A government spokesman attempted to row back on the comments later in the day. “It is not true that we have decided on the disposal method,” Chief Cabinet Secretary Yoshihide Suga told reporters last night.
Tepco has claimed that the water only contains tritium, an isotope of hydrogen that is difficult to separate but poses little danger to human health.
But government documents leaked to The Daily Telegraph last year show that the water still contains radioactive material – including strontium, iodine, rhodium and cobalt – well above legally permitted levels.
The Japanese government has commissioned a panel to find a more permanent solution. It is also considering burying the radioactive water in concrete pits well below the surface or injecting it into deep geological strata.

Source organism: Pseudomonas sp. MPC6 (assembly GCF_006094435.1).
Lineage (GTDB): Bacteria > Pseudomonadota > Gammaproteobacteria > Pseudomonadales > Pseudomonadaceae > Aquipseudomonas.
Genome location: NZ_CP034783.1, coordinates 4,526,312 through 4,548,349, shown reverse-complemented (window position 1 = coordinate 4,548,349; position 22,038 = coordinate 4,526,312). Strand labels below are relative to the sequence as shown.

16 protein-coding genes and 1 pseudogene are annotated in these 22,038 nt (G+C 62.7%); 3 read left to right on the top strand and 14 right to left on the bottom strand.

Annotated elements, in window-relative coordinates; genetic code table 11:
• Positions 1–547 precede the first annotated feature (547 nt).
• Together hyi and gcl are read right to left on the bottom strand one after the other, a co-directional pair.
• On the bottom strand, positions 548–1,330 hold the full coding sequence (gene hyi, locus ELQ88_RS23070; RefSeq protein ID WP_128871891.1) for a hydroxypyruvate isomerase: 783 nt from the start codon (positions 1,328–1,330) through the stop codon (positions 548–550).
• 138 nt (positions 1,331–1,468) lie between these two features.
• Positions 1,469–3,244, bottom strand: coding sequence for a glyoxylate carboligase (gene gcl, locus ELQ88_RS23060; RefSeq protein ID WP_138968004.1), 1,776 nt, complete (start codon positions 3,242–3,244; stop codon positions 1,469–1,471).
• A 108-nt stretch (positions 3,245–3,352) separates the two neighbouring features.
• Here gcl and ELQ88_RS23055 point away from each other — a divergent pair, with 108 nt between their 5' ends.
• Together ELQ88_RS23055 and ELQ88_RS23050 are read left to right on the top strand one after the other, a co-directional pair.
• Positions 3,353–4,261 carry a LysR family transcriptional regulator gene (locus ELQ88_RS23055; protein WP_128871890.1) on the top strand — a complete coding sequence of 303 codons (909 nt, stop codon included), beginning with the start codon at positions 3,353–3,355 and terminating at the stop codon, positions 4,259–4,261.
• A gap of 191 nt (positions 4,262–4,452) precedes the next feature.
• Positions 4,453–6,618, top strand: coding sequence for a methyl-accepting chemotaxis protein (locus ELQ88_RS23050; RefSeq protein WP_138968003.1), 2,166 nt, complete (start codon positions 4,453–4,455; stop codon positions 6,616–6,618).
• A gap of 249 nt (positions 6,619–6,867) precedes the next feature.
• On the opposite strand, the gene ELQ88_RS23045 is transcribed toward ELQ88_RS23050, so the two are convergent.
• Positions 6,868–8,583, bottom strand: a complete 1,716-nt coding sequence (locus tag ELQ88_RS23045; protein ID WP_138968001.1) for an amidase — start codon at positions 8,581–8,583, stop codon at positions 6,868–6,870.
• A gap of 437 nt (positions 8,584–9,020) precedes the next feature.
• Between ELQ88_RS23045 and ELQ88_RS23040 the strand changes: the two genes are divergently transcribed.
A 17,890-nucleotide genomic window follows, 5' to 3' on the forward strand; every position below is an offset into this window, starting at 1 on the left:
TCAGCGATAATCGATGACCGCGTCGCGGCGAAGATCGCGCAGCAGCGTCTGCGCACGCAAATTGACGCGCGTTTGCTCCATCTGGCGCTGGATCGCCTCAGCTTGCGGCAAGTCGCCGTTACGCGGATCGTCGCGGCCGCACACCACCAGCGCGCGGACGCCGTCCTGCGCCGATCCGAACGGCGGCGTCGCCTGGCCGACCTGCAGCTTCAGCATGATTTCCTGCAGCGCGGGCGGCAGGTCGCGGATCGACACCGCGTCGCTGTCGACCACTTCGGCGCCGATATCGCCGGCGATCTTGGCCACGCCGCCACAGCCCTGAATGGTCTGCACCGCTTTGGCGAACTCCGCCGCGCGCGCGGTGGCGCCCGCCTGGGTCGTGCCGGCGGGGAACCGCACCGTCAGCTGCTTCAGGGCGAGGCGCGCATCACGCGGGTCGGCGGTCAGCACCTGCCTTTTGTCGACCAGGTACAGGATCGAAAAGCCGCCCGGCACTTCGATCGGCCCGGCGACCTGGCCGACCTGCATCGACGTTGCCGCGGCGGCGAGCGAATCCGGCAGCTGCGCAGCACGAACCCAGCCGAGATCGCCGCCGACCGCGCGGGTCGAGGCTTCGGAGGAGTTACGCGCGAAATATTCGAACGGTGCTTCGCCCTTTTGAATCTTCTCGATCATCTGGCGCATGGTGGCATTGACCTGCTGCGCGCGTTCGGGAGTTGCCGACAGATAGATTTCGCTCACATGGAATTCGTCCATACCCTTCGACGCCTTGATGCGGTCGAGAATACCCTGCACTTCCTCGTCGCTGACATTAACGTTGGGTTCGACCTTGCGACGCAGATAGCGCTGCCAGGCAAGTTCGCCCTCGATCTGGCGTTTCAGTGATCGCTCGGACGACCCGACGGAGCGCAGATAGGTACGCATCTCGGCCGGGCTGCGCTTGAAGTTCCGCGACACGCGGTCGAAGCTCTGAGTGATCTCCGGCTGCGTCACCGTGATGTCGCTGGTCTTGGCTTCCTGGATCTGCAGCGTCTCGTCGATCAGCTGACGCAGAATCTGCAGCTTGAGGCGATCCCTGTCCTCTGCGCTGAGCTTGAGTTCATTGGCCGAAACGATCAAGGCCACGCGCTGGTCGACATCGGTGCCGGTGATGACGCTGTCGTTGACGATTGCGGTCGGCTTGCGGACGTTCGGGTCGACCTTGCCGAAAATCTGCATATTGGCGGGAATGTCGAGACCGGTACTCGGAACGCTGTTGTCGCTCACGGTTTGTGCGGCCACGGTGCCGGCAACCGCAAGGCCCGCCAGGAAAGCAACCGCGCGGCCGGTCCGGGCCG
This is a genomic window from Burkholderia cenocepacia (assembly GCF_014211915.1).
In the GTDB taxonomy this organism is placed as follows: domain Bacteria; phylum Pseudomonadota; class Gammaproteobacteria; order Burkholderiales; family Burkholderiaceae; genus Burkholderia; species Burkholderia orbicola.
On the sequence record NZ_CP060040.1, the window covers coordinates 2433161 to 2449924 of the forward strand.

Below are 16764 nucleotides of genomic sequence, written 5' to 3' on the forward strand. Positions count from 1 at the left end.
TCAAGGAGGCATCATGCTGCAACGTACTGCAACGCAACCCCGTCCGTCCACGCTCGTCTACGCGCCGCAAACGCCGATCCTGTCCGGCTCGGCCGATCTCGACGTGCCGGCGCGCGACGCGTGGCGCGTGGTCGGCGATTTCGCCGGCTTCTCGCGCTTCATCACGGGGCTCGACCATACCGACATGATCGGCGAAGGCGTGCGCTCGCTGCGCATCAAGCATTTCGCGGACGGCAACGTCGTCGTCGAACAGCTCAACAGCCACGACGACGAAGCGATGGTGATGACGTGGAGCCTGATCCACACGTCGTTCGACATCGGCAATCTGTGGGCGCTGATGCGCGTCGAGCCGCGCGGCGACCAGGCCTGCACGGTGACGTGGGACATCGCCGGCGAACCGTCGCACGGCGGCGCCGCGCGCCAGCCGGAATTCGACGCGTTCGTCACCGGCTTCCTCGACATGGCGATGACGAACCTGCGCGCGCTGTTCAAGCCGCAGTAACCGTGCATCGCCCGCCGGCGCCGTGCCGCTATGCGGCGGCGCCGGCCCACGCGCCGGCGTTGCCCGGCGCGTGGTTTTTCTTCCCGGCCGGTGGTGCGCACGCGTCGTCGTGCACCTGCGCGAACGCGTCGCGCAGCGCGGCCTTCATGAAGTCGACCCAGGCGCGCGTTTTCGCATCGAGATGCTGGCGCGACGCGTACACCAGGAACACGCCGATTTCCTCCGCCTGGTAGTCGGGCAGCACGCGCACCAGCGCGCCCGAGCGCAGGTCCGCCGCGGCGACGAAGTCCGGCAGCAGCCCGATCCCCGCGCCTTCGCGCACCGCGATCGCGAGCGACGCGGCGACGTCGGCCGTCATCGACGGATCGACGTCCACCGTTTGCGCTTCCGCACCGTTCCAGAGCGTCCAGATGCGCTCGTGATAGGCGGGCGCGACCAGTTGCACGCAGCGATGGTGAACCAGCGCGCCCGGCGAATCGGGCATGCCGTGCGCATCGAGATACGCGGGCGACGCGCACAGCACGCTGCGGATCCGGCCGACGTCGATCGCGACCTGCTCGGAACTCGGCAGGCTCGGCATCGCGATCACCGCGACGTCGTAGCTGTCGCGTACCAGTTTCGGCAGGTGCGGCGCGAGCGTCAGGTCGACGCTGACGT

Residents and fishermen have already expressed strong opposition to releasing the water into the ocean.
Greenpeace has issued a strongly worded statement condemning Harada’s proposal. It said the minister’s statement was “wholly inaccurate – both scientifically and politically”.
“The Japanese government has been presented with technical options, including from US nuclear companies, for removing radioactive tritium from the contaminated water – so far it has chosen for financial and political reasons to ignore these,” it added.
Any green light from the government to dump the waste into the sea would anger neighbours such as South Korea, which summoned a senior Japanese embassy official last month to explain how the water would be dealt with.
Environmental groups caution that radionuclides can build up in fish and shellfish, for example, and strontium in the bones of small fish. If ingested by humans, strontium 90 can cause bone cancer or leukaemia.